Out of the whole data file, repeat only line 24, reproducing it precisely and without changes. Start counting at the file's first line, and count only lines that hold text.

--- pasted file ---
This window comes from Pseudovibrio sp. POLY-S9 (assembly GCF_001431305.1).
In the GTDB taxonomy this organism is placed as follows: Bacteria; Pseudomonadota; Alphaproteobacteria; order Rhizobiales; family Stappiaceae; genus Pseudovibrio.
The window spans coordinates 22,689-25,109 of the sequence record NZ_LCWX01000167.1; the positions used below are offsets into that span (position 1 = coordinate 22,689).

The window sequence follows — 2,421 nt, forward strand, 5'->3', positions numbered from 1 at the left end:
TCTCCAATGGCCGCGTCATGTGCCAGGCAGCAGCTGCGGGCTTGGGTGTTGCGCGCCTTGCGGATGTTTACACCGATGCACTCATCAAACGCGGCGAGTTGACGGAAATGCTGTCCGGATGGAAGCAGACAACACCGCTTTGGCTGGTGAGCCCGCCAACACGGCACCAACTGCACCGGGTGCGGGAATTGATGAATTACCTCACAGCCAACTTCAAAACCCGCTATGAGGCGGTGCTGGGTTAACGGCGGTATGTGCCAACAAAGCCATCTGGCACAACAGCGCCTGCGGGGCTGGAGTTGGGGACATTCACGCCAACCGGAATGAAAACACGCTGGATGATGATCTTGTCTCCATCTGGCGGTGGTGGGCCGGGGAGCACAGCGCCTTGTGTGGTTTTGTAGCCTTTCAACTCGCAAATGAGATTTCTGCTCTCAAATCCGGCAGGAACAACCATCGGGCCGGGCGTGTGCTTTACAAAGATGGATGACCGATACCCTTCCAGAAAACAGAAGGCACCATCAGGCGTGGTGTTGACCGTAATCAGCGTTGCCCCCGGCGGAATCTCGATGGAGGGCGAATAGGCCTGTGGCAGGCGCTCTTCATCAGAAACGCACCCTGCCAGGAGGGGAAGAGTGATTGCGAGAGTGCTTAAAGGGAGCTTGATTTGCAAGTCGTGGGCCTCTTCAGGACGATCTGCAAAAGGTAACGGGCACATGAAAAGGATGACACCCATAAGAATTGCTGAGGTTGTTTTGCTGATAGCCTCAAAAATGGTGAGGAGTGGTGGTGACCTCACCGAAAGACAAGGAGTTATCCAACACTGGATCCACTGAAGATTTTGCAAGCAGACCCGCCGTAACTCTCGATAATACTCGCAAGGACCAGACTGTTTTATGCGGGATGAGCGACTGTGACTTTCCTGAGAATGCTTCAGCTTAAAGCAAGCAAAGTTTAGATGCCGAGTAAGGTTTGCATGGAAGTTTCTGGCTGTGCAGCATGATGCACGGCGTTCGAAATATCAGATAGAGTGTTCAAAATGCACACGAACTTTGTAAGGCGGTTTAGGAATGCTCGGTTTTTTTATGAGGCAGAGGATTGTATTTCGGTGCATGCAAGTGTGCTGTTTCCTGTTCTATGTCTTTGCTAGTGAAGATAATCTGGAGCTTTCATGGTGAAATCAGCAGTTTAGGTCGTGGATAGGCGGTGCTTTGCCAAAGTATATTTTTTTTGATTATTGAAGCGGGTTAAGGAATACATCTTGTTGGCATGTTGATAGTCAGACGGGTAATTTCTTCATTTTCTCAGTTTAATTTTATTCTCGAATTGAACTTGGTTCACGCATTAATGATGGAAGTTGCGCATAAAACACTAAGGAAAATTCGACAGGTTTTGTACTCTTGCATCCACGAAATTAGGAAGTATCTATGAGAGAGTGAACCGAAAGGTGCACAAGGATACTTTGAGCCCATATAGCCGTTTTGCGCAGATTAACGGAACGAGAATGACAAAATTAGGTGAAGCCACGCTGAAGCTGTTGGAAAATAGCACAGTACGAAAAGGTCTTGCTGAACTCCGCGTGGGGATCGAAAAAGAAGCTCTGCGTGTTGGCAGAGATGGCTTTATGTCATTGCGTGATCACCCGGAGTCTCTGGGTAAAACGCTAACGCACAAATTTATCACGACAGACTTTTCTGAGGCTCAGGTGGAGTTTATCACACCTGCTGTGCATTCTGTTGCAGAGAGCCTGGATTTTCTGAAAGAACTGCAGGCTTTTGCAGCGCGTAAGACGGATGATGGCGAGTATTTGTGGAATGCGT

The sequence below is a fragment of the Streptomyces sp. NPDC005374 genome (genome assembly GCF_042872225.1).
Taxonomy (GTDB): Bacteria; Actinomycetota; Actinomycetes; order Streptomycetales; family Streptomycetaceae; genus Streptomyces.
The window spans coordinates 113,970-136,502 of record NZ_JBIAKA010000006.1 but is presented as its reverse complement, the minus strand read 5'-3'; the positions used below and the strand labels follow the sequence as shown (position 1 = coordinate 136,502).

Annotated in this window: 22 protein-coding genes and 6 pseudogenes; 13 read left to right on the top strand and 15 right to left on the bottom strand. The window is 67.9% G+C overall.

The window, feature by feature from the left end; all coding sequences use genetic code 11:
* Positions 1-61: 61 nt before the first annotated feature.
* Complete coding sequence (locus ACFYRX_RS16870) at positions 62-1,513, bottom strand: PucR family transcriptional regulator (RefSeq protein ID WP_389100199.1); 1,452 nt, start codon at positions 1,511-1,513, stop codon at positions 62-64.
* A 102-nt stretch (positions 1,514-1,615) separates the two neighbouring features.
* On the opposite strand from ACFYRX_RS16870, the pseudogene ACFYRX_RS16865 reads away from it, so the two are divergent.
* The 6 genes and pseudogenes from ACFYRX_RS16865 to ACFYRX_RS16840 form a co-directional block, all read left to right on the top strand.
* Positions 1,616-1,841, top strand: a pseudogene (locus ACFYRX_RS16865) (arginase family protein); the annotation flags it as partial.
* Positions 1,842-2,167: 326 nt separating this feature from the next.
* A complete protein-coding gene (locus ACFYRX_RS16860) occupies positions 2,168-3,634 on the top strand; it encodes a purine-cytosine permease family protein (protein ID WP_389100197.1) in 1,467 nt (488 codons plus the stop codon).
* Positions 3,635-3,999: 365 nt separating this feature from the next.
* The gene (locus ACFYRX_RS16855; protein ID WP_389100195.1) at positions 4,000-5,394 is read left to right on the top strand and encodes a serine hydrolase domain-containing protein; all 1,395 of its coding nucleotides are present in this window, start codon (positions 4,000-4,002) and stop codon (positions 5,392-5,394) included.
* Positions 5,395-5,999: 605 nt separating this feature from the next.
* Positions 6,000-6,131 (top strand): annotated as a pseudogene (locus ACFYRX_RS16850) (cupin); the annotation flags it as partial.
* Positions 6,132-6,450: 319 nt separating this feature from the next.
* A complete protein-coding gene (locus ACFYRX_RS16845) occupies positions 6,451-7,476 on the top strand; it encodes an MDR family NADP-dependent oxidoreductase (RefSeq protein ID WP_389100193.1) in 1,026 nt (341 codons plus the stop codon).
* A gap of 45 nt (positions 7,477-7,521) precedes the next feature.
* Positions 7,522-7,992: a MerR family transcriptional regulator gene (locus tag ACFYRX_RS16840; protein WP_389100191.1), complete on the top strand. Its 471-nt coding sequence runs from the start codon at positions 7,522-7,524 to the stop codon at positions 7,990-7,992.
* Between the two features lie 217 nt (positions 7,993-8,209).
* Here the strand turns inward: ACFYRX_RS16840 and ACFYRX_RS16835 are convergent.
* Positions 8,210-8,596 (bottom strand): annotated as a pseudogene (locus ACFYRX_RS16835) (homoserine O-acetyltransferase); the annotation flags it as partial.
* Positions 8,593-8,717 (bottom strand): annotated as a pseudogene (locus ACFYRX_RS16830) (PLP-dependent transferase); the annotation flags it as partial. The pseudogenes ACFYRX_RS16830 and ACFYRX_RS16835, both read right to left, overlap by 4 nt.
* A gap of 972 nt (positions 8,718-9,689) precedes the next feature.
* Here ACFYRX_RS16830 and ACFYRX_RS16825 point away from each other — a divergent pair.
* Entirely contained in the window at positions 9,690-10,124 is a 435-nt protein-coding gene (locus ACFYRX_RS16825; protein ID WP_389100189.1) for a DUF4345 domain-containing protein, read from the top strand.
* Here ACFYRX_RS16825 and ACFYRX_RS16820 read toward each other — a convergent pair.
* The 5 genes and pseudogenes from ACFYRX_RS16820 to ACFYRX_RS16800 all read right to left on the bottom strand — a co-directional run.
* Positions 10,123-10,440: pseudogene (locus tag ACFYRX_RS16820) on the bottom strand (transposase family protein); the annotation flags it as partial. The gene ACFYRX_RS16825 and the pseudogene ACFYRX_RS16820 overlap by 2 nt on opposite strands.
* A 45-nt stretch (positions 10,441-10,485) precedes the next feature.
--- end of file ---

* A complete protein-coding gene (locus ACFYRX_RS16845) occupies positions 6,451-7,476 on the top strand; it encodes an MDR family NADP-dependent oxidoreductase (RefSeq protein ID WP_389100193.1) in 1,026 nt (341 codons plus the stop codon).